Gold pulled back from an earlier five-month high on Thursday as the dollar clawed back some of the ground it lost after U.S. President Donald Trump said the U.S. currency was too strong.
The metal stayed on track for its best week since June, however, as concerns over tensions in North Korea and the Middle East kept stock markets under pressure.
"Since risk aversion is now in place and equity markets are on the retreat, gold prices are supported, but should this trend reverse, I wouldn't be surprised to see gold coming under some pressure," Commerzbank analyst Eugen Weinberg said.
Trading volumes in wider markets have been light ahead of Easter, with most financial markets closed from the Good Friday holiday.
While the dollar pulled back some ground, Trump's comments kept Treasury yields on track for their biggest weekly declines since late 2015, while stock markets fell 0.3 percent in Europe.
Fears of a new weapons test by North Korea as a U.S. carrier group sailed towards the region, as well as worries about the forthcoming French presidential election, also kept investors on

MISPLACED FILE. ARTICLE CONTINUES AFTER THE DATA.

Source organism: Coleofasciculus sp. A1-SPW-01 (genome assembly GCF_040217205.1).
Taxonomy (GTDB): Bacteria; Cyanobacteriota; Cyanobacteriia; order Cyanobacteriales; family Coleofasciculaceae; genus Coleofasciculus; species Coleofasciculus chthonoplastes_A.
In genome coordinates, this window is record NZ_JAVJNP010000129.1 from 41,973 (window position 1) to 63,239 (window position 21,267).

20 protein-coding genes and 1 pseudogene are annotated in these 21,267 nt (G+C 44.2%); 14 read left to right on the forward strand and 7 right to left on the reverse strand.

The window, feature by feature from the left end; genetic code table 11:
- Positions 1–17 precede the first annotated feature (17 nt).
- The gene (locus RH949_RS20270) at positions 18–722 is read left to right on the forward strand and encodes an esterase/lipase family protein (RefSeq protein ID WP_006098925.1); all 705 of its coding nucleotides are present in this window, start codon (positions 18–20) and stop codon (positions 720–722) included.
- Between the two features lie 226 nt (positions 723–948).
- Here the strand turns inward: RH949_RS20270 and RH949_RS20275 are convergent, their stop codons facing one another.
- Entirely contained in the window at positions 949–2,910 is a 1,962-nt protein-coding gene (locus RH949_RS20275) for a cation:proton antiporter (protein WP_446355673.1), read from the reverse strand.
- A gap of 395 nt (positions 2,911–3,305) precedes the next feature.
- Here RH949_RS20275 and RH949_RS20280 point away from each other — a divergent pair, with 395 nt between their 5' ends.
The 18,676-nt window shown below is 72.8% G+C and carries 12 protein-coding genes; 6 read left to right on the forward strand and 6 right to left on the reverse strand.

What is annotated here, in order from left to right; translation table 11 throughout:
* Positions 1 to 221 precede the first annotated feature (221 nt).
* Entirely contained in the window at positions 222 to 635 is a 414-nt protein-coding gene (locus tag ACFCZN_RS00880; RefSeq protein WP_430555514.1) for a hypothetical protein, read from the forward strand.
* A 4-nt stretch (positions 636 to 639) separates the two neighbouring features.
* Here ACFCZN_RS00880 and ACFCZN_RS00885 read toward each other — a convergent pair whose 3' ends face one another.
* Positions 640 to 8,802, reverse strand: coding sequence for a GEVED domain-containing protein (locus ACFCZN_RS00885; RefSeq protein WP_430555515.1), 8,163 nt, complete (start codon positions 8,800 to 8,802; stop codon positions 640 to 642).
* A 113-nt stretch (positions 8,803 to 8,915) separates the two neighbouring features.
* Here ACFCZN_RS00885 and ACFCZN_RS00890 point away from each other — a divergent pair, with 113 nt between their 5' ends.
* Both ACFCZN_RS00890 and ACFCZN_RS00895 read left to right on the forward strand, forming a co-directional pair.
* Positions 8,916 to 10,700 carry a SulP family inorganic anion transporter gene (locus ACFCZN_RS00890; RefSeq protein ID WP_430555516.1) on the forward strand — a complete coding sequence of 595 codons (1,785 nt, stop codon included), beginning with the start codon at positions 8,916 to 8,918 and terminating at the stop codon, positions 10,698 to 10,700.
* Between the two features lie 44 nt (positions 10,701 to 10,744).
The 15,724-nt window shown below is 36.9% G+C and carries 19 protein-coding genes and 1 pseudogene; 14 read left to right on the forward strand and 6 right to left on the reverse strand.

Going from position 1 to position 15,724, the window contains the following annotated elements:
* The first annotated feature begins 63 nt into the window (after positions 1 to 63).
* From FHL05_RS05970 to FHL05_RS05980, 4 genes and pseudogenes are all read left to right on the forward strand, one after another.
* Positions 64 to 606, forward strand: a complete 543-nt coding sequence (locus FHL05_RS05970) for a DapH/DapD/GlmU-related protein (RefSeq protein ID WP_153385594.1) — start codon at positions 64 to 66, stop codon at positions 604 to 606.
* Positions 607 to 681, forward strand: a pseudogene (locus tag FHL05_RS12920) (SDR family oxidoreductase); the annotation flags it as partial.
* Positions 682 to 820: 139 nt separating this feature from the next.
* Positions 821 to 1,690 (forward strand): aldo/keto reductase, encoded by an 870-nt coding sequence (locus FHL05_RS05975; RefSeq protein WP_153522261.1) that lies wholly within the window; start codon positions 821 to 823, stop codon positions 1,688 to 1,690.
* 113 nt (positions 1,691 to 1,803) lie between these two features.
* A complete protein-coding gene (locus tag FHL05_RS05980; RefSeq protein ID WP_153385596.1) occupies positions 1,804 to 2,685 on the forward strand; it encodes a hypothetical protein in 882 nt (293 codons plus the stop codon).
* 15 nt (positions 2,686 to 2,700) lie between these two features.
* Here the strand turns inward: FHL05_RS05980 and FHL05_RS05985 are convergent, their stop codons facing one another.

Russian President Vladimir Putin said on Wednesday that trust had eroded between the United States and Russia under Trump, as Moscow delivered an unusually hostile reception to U.S. Secretary of State Rex Tillerson in a face-off over Syria.
"We remain constructive on gold (given) elevated political tensions in both Korea and Syria, coupled with a lower drift evident in U.S. equity markets," INTL FCStone said in a note.
From a technical perspective, gold is facing strong near-term resistance at $1,291 an ounce, the location of a trendline declining from its 2011 record high of $1,920.30 an ounce, analysts said.
On the major physical gold markets, the precious metal was sold at a discount to spot prices in India this week for the first time in six weeks, while demand elsewhere in Asia remained subdued as surging bullion prices deterred buyers.
Among other precious metals, was up 0.11 percent at $18.48. was 0.06 percent lower at $967.95, while fell 0.29 percent to $794.72.